Description: Inveresk Village, St Michael's Kirk (church of Scotland) with Graveyard Walls, Railings and Piers
Date Listed: 22 January 1971
Historic Scotland Building ID: 10880
OS Grid Coordinates: 334432, 672069
Latitude/Longitude: 55.9372, -3.0512
There is also a scheduled monument, Inveresk, Roman civil settlement W of Inveresk Gate, at the same location as this building or very close to it. This may be related in some way or possibly a different name for the same structure.
Robert Nisbet, 1803-1805, rectangular plan classical, Georgian 3-stage church; William Sibbald, steeple, 1805; J MacIntyre Henry, 1893, additions of projecting stair and organ bays, and interior reconstruction. Squared and coursed, droved grey stone and ashlar dressings; base and band courses and banded quoins, moulded cornice;
banded droving to steeple; yellow sandstone, coursed rubble and ashlar to 1893 additions. Segmentally arched windows to body of the church.
STEEPLE: William Sibbald; projecting at centre of S elevation; vestry and upper vestry in pilastered temple front at ground, with 4 set-off stages above, terminating in stone spire with 3-tiers of lucarnes.
Round arched doorway with decorative fanlight; round arched window on W return, flanked by classical wall monuments, in tripartite form; further round arched windows set in recessed panel above and on E and W return elevations; oval panel in tympanum, inscribed AD 1805. Dentil cornice above semi-circular windows at 2nd stage, each 3-light with outer lights blocked. Raised, pedimented panels at centre of 3rd stage, bearing octagonal 4th stage; keystoned blinded round- arched windows to 4 sides, pilaster flanked, triglyphed and metoped frieze and cornice above; octagonal 5th stage with detached Ionic columns bearing cornice, and blinded round-arched openings to each face. Cockerel weathervane crowning spire.
S ELEVATION: 5-bay, steeple at centre. Tall round-arched window rising to 2nd stage flanking steeple each side with loop tracery; window above and in each stage of outer bays, those at 3rd stage smaller, in clerestorey form.
N ELEVATION: (original entrance elevation); 3-bay; Tuscan-columned doorpiece at centre, doorway blocked as window (1893). Windows to each stage in each bay above and flanking.
W ELEVATION: 3-bay; corniced stairblock projecting at centre, full-height with blocking course, ashlar stage at ground, and rounded angles; Gibbsian doorways on N and S return elevations; paired round-arched windows with Gibbsian surrounds to 2nd stage to W, pilaster flanked. Window to each floor in flanking bays, set by re-entrant angle.
E ELEVATION: 3-bay; corniced rectangular projection at centre, with blocking course, housing organ; blinded window at ground stage. Simply corniced doorways flanking both sides by re-entrant angle, with tall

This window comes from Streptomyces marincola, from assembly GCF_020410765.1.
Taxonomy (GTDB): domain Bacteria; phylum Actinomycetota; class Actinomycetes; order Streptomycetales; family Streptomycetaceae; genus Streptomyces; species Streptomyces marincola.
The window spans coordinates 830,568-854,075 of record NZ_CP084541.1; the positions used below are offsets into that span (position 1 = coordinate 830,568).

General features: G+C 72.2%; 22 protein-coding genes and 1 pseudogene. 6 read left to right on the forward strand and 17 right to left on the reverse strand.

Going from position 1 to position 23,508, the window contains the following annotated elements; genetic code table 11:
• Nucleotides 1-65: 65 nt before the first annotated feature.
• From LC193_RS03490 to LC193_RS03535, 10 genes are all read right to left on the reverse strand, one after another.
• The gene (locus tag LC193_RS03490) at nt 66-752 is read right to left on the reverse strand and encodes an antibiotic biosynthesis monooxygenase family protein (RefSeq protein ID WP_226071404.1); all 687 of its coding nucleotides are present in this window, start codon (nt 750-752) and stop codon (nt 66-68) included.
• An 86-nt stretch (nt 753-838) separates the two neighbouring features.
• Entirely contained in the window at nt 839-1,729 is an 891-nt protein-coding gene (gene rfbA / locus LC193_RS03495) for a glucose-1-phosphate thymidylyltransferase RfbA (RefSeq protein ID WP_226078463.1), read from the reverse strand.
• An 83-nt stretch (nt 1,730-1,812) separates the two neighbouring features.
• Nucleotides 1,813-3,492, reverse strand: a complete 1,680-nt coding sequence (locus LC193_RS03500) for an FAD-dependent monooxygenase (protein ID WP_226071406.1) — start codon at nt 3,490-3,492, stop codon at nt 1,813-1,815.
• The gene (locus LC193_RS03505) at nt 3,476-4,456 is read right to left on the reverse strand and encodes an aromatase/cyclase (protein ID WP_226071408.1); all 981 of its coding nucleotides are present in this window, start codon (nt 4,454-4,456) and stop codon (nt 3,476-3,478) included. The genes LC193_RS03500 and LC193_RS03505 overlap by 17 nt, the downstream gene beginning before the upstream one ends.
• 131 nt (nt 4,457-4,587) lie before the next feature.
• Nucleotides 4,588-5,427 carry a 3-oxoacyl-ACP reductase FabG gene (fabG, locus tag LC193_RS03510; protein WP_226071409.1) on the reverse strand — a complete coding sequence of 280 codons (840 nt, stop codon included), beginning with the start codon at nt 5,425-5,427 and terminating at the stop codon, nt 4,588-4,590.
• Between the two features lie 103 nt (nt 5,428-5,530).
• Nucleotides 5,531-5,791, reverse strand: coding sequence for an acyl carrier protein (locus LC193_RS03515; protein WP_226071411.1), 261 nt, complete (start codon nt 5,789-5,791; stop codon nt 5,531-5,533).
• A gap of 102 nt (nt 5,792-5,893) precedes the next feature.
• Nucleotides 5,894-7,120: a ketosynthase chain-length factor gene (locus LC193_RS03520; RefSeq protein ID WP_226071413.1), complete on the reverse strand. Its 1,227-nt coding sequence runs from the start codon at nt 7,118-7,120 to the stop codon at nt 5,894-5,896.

windows rising from 2nd to 3rd stage above.
Multi-pane sash and case windows with timber glazing bars, and leaded glazing pattern to each pane. Piend roof, grey slates, lead flashings.
BELL: Burgerhuys bell dated 1624.
SUNDIALS: flanking vestry entrance, 2 wall-mounted sundials, that to left by Archibald Handyside, 1785, brought from earlier church.
INTERIOR: reconstructed J MacIntyre Henry, 1892; restored 1988. Galleried, 3-aisled church. Panelled gallery on fluted Ionic cast-iron columns to N, S and W, with Fishermen's Loft above to W. Adamesque plaster ceiling. Communion Table, sited at E during 1893 reconstruction, comprised of early 18th century communion rail taken from church in Antwerp and adapted by William Adams, Edinburgh, ornately carved. Pulpit (replacing earlier pulpit sited at centre of S wall), Taylor and Son, Edinburgh, classical oak design with staircase. Organ case, Taylor and Son; organ by Lewis and Co, Brixton, 1897. Eagle Lectern, brass. Octagonal stone font. 2 classical oak,
secondary lecterns. Segmental pediments to bench ends. Double, interwoven stone, scale and splatt staircases with wrought-iron balustrades in W stairblock. Winding timber stair to steeple vestries. Gravestone embedded in wall of stairblock, probably 18th century.
Coloured glass to majority of windows. Stained glass windows: Douglas Strachan, window to right of Communion Table, to St Michael, 1923. 2 windows on S wall by Ballantine, Edinburgh; W window to David Macbeth Moir.
Small window in W vestibule by Margaret Chilton.
GRAVEYARD WALLS, RAILINGS AND PIERS: graveyard on site of Roman Fort; rubble graveyard walls with semi-circular and ashlar coping; later section of graveyard to W. Oliver's Mound denoting Cromwell's use of former church as cavalry station. Wrought- and cast-iron railings dividing paths from graveyard proper, set on ashlar coped rubble bases. Wrought-iron gates. Pair of square, ashlar gatepiers to S, by Inveresk Village Road, corniced and with caps.
MONUMENTS, MAUSOLEA AND GRAVESTONES: large number of fine wall monuments, largely 19th century. Several earlier gravestones with decorative classical form, memento mori and inscriptions. Table slab gravestones of 18th century. Rectangular plan burial enclosure in
ashlar, 19th century.
Rev Sidney Adamson ST MICHAEL'S KIRK, INVERESK (1984).
G Hay ARCHITECTURE OF SCOTTISH POST-REFORMATION CHURCHES 1560-1843 (1957) pp119, 175, 190.
R M D Stirling INVERESK PARISH LORE (1894)
NSA (1839) pp275-7, 295-7.
C McWillian LOTHIAN (1978) pp263-5.
SRO plans: RHP.7022 and 7023, galleries and organ recess.
TRANSACTIONS of Scottish Ecclesiological Society, vol V, James Wilkie 'The Ecclesiology and History of Inveresk'.
There has apparently been a church on this site since the 6th century. The steeple follows Sibbald's earlier design for that at St Andrew's, George Street, Edinburgh, 1894, and that classical "box-like" form recalls that of St Cuthbert's, 1789, by H Weir. St Michael's stands as a prominent landmark for many miles around.
Source: Historic Scotland
Listed building text is © Crown Copyright. Reproduced under licence.